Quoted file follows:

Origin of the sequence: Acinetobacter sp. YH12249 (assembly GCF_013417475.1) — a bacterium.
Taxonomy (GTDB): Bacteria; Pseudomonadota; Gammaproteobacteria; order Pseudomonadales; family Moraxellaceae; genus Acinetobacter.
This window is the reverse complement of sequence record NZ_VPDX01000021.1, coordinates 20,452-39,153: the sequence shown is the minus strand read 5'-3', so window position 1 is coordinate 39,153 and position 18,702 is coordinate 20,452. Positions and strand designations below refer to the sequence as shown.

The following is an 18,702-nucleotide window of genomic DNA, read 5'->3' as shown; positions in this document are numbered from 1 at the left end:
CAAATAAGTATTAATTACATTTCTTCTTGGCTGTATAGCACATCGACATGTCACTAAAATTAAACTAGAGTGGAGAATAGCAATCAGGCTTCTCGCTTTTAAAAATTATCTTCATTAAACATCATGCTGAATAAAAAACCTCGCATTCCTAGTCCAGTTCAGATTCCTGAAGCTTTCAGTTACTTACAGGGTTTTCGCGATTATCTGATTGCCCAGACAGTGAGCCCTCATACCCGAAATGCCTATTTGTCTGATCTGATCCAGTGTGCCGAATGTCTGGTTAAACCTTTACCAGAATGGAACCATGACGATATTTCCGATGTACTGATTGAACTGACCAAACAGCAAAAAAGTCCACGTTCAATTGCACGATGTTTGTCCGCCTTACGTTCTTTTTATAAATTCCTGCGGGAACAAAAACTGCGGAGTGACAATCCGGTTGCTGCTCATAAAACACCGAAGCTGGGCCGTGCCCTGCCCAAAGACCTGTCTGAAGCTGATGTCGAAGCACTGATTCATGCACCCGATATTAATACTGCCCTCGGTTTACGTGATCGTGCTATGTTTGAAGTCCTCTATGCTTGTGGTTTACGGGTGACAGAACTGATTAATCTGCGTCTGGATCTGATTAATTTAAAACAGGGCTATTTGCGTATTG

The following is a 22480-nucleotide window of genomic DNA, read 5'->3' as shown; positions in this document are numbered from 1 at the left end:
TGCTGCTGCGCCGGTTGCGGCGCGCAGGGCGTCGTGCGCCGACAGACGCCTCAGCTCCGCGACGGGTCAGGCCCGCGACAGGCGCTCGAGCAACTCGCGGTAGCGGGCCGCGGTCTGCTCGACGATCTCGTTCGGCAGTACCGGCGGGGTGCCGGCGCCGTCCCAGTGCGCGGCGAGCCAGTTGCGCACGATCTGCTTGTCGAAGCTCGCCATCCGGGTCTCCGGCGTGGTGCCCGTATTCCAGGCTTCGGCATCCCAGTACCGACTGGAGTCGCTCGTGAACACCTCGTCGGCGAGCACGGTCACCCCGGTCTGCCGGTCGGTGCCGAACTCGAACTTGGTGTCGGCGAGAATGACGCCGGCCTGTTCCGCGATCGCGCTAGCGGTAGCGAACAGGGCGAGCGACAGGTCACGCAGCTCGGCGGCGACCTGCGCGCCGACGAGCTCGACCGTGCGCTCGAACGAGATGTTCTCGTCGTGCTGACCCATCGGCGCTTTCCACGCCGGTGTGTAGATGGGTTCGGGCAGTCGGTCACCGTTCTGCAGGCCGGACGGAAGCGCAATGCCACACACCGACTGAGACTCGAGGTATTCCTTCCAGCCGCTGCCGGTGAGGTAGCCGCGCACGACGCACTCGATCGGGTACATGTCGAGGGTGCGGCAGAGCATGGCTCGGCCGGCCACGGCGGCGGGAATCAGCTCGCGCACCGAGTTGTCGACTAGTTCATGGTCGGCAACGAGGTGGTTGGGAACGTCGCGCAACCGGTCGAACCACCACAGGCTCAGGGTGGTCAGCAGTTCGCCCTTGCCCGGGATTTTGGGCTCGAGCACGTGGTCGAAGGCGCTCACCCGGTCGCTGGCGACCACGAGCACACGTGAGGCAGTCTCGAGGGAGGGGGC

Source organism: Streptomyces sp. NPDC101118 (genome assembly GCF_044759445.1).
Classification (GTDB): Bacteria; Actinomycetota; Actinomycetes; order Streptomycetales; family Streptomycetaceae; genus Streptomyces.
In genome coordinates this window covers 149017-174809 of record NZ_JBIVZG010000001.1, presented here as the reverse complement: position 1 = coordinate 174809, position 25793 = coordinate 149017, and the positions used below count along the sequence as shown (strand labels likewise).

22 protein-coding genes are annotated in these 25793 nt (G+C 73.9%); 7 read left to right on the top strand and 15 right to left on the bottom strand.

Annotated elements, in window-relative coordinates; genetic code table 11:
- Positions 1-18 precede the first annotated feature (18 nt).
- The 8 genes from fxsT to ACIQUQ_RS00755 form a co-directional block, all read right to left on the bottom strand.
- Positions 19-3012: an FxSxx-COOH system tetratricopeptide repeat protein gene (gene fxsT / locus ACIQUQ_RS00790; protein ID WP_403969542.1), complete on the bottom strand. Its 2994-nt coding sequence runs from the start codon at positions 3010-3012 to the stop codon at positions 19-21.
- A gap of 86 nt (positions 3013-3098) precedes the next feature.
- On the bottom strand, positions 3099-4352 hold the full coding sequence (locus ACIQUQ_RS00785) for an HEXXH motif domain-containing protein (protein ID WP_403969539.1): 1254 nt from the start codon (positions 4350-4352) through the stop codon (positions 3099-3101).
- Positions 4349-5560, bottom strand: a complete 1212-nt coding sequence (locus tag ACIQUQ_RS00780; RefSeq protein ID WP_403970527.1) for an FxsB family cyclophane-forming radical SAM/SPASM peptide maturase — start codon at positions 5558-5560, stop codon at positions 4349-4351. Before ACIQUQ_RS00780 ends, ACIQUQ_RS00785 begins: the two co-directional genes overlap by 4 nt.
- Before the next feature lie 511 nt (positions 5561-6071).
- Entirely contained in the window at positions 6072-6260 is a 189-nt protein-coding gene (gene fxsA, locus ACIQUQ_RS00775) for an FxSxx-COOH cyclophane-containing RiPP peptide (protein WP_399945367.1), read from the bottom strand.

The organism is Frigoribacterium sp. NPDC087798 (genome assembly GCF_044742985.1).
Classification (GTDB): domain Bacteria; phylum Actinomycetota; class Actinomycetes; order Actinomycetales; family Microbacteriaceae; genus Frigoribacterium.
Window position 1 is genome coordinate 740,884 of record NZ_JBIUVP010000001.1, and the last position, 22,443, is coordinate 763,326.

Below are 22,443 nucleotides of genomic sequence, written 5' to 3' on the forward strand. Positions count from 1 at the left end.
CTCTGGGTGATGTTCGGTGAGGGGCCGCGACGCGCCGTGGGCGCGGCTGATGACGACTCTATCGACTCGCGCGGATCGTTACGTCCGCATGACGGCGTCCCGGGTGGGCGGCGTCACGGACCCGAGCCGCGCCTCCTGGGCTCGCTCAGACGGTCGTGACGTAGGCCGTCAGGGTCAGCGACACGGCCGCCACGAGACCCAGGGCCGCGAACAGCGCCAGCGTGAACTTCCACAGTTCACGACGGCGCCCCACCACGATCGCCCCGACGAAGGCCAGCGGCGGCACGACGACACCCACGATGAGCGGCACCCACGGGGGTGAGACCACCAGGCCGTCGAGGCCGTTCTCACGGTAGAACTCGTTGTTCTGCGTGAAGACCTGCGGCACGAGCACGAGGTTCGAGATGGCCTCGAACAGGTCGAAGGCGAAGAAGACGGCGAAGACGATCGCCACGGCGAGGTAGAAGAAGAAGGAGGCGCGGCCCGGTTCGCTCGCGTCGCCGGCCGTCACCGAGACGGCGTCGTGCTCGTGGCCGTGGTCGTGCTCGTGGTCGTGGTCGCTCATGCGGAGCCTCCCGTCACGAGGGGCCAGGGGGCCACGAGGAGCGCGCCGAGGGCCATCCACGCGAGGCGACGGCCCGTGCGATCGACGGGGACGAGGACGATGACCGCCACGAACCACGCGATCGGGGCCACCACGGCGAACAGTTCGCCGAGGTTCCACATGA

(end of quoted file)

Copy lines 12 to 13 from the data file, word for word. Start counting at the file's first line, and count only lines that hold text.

Annotated elements, in window-relative coordinates; genetic code table 11:
- Positions 1-18 precede the first annotated feature (18 nt).